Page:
Posts tagged with: civil authority

In the Federalist Papers James Madison claimed that, “If men were angels, no government would be necessary.” But is that true? James R. Rogers, an associate professor of political science at Texas A&M University, explains why some form of government would be necessary even if man were still in a prelapsarian state of nature:

[E]ven without the Fall, there would be a role for civil government for the duly recognized person who exercises civil authority. Even in an unfallen society, there is need for civil authority to minimize the cost of informational asymmetries and to minimize decision costs.

People in a prelapsarian society are not omniscient, which means that even without the Fall, there would be a role for civil authority to coordinate individual interactions to avoid suboptimal outcomes. For example, there is no morally correct answer to the question “What side of the road should people drive on?” Hence, even in a society populated by people with all the good will toward one another and all the moral virtue in the world, there would be a need to provide a consistent answer to these folks when they pulled out of the driveway.

And the question “Which side of the road should I drive on?” is a properly civil question. Answering this question belongs neither to familial nor ecclesiastical leadership. Nonetheless, the government need not use the sword in a prelapsarian society. The government would only need to be what in game theory is called a “focal arbitrator.” Civil authority would need only to announce “drive on the right side of the road,” and unfallen folk would follow the direction.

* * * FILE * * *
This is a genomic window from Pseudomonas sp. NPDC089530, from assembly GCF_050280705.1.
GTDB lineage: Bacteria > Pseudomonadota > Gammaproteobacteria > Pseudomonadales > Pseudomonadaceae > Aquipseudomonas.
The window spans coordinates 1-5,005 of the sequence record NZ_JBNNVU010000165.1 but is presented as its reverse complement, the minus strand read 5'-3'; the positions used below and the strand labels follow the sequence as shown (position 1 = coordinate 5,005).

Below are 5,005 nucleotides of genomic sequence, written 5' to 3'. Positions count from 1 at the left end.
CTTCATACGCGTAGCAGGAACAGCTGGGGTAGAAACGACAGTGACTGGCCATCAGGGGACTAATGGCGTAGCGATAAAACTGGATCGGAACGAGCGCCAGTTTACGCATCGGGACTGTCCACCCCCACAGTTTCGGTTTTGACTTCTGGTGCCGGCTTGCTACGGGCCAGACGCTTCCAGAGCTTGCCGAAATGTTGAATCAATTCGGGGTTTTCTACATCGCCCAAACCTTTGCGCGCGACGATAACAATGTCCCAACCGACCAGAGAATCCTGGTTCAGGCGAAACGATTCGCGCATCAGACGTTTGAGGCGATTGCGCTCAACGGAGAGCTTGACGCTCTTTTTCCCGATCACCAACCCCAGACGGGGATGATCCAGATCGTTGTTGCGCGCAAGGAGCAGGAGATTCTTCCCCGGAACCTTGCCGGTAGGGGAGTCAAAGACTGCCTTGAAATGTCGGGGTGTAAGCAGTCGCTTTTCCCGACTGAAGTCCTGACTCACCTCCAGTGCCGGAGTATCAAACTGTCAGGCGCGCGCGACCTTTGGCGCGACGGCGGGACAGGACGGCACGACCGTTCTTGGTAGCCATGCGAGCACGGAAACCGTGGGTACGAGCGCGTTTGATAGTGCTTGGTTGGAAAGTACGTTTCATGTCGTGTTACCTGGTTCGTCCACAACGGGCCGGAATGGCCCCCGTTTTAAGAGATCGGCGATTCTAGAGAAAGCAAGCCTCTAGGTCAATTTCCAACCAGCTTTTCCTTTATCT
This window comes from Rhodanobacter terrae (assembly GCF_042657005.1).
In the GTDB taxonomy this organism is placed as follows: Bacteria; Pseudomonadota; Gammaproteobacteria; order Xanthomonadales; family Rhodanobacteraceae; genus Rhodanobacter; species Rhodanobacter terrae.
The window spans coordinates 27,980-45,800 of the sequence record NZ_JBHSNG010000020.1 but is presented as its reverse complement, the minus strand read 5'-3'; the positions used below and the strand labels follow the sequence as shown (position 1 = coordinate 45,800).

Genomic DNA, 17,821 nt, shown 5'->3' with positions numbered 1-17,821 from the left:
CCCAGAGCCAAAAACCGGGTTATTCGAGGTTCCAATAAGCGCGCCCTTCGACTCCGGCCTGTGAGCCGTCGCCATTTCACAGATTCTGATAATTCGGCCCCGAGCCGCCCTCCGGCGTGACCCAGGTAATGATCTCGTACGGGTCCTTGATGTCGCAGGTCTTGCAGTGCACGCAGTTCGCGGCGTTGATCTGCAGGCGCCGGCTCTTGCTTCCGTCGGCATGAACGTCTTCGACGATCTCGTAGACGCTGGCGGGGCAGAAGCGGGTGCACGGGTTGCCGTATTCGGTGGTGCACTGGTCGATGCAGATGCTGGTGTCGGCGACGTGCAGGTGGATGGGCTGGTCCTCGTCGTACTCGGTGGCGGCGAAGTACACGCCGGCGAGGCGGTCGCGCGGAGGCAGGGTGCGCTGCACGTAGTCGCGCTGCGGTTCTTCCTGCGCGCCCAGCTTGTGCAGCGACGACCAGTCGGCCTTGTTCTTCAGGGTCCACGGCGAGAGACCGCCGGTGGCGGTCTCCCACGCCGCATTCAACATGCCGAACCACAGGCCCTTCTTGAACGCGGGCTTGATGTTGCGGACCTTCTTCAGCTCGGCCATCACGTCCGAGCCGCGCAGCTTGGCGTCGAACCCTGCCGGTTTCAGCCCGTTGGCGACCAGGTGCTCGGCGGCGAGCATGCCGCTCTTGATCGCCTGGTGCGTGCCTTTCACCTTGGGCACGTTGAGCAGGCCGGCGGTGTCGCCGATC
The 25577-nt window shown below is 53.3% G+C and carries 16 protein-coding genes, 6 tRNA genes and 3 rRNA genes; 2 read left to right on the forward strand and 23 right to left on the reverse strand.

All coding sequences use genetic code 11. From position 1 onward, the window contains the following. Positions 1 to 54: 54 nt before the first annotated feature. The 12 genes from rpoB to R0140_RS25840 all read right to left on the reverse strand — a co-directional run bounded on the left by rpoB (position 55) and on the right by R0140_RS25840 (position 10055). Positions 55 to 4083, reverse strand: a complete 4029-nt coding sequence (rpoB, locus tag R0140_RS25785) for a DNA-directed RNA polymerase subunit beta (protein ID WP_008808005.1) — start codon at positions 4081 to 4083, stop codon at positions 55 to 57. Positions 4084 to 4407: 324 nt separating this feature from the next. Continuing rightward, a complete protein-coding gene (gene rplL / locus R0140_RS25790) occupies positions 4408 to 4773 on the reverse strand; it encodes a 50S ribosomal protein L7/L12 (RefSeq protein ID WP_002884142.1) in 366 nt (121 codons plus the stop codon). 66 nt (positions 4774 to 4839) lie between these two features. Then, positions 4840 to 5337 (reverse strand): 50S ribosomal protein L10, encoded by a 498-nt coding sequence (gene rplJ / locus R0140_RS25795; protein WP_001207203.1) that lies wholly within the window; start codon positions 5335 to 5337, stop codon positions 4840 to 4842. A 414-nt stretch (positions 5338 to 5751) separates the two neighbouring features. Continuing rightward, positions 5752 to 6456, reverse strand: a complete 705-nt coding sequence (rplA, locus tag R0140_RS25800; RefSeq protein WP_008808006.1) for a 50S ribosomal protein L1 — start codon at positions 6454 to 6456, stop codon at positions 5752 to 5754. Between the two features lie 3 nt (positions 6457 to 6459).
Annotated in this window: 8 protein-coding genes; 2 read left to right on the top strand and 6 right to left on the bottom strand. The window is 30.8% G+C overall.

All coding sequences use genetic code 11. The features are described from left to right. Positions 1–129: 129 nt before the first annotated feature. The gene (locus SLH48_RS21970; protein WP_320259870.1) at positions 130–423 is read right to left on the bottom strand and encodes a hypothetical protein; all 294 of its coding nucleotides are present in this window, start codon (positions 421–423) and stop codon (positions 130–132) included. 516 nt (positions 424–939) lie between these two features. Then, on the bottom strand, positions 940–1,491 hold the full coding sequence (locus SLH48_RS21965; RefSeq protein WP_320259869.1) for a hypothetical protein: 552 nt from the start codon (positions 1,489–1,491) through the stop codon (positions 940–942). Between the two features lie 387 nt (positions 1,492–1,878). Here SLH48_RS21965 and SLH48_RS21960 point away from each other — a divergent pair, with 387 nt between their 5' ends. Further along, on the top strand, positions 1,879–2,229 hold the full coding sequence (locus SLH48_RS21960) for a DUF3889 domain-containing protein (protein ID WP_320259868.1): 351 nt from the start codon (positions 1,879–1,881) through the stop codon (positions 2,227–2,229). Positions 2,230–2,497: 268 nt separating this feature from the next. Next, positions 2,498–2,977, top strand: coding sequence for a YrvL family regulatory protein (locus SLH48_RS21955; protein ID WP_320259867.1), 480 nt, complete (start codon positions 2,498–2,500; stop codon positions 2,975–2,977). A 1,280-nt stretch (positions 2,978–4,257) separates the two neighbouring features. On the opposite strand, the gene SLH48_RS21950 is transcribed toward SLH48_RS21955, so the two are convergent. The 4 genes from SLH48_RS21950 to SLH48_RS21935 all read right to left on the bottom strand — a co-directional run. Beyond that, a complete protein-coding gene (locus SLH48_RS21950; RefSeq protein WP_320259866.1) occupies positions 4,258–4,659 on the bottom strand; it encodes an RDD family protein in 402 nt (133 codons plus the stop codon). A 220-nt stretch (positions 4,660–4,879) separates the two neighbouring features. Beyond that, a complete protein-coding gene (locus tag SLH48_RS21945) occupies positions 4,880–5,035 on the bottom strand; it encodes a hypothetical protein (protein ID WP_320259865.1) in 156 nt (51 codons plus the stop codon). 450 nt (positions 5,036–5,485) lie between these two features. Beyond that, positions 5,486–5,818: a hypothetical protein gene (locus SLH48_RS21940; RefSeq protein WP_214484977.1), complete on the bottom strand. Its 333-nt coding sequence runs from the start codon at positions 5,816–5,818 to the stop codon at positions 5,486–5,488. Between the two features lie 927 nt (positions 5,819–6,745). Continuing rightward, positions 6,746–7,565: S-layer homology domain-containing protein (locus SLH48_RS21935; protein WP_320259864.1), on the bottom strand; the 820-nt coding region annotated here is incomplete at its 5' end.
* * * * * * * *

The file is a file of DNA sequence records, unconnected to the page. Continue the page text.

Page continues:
Read more . . .

Blog author: jballor
Thursday, January 4, 2007
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I’ve had this link sitting in my inbox for quite awhile and have finally gotten to it. It’s well worth the read. Brian J. Lee, writing in Modern Reformation, takes a look at the foundational passage in Romans where Paul discusses subjection to civil authorities. Lee argues that Paul’s sole concern is with Christian submission:

Properly understood, Paul’s command to submit should constrain our optimism about the civil government’s capacity to transform, save, or redeem. Civil government is not an aid to Christian sanctification, either on the individual or cultural scale. Rather, it is a dead-end, stop-gap barrier that makes space for the good in a fallen world. In our capacity as believers and as a church, our task is not to ask how to govern well, but to be governed.

Lee makes some important points, not the least of which is this: “God doesn’t need either Christian rulers or Christian systems of government to fulfill his purposes, precisely because his purposes for the civil government are not ultimate or religious or eternal. In contrast, a fallen world with its limited horizon will always tend to invest its secular authorities with ultimate significance.”

Lee traces out some of the implications for our contemporary situation, not least of which is that, “the Christian has no special expertise to rule.” Presumably, then, the converse is also true, that the non-Christian has no special handicap, which bears in on a number of current political discussions.

Read the whole thing.